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The exaggerated importance of government debt

“Fiscal illusion” sounds like the kind of thing Derren Brown might do to your wallet in front of a packed theatre.

But actually, fiscal illusions are what perturb experts at places such as the Office for Budget Responsibility and the Institute for Fiscal Studies.

They refer to various official statistical artefacts and quirks exploited by ministers, such as the fact that student loans or spending on private finance initiative construction projects don’t show up in the national deficit.

But could there be a fiscal illusion to make those look like trivialities? Could the greatest fiscal illusion of all be the idea that reducing elevated levels of public debt should automatically be a priority for governments? Olivier Blanchard is one of the world’s most respected macroeconomists and the former chief economist of the International Monetary Fund.

Giving the annual American Economic Association presidential address last week, Blanchard argued something along those lines.

Put simply, his thesis is that if the market interest rate at which a government can borrow is lower than the economy’s expected growth rate, there is little social cost from the debt because the government can simply roll its borrowings over when they come due – without having to raise taxes or cut spending and without risking a dangerous debt spiral.

Blanchard noted that the US government can currently borrow for 10 years in financial markets at around 3 per cent a year, but that America’s projected nominal GDP growth rate is higher, at around 4 per cent.

The gap is even bigger in the UK, where our own government can borrow for just 1.3 per cent but the expected nominal growth rate is 3.6 per cent.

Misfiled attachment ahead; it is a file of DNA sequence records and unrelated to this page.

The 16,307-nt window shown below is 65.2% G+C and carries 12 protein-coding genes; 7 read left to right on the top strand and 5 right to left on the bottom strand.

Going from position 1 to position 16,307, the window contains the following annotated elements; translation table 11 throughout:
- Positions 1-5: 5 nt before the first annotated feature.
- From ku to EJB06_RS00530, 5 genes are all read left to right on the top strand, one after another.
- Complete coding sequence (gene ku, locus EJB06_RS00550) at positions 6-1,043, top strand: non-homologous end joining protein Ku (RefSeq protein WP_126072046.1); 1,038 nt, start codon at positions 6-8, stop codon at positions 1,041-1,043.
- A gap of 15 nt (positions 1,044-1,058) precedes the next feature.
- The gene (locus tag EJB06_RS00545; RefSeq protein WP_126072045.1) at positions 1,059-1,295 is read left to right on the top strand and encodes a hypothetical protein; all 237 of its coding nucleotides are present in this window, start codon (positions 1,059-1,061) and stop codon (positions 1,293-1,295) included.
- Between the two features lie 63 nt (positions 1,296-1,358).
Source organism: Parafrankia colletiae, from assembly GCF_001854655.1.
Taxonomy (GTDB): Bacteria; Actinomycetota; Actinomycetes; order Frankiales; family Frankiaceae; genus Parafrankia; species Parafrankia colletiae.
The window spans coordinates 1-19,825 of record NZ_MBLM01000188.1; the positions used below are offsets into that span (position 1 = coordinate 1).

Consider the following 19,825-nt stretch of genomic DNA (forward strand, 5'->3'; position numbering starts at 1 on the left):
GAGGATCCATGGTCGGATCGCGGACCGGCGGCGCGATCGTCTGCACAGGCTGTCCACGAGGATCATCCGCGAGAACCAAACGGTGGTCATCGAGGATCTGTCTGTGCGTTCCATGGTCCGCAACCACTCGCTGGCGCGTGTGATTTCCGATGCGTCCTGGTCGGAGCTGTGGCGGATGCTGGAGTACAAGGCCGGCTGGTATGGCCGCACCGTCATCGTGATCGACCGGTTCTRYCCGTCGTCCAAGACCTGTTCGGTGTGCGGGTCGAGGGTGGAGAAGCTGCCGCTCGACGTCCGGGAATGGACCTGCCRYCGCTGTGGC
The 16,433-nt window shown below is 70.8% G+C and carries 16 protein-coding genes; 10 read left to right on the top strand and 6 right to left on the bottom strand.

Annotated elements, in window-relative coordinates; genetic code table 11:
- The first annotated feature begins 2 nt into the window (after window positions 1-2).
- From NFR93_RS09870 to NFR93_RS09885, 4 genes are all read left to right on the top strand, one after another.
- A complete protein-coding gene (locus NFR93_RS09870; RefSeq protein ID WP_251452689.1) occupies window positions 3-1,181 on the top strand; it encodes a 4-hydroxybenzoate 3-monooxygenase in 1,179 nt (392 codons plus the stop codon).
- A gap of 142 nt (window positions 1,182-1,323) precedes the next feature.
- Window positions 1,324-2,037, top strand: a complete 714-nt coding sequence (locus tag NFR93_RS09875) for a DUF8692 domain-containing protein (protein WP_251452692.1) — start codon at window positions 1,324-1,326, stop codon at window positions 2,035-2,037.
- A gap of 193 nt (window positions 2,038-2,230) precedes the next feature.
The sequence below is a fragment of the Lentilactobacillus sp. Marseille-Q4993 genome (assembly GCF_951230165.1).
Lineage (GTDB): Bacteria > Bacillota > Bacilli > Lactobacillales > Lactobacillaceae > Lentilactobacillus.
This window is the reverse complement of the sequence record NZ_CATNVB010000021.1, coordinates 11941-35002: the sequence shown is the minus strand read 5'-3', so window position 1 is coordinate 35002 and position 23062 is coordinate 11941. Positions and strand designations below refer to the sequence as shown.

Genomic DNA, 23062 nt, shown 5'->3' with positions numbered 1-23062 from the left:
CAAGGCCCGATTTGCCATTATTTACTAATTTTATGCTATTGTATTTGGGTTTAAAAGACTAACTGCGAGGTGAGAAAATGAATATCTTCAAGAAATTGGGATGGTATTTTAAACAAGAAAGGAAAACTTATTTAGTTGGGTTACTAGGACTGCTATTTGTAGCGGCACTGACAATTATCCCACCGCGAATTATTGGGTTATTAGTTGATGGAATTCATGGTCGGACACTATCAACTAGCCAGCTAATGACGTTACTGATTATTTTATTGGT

When one considers the positive impact on growth of higher government deficits in a time of private sector retrenchment (and the negative impact of over-hasty deficit reduction) the Blanchard finding becomes an even more significant result.

“The welfare costs of debt may be small or even altogether absent,” he suggests.

These are not entirely novel arguments. Many economists have made the related point in recent years that a government can stabilise its debt pile so long as the deficit as a share of GDP does not exceed the trend GDP growth rate – and that it’s not necessary to eliminate borrowing entirely to achieve this, despite what some politicians insist.

But the fact that these points are being advanced from one of the most influential pulpits in the world of academic economics is significant.

It’s important to stress what Blanchard is not saying. He isn’t arguing government debt levels never matter or that politicians can always happily borrow and spend without limit. Interest rates may rise. Trend GDP growth rates may fall. Borrowing to spend on white elephants is inherently wasteful.

But his analysis suggests that politicians, their advisers and civil servants need to have a much more sophisticated appreciation of the costs and benefits of government borrowing for the welfare of the population. They need a far more nuanced approach to fiscal policy, one that takes into consideration interest rates and the condition of the overall economy.

The issue of public borrowing has shaped American and European politics over the past decade. Their influence in the UK has been especially profound. The coalition government successfully created a grossly misleading narrative that the spike in the deficit in 2009 was due to Labour profligacy (rather than the recession) and that its austerity policies were the only possible remedy.

When the former Labour leader Ed Miliband forgot to mention “the deficit” in a speech before the 2015 general election, he was beaten up by even the non-partisan sections of the media for neglecting what was widely seen as the most important issue of the day.

But if Blanchard’s analysis is right, it was a justified omission. The national debt just doesn’t matter as much as we’re led to believe.


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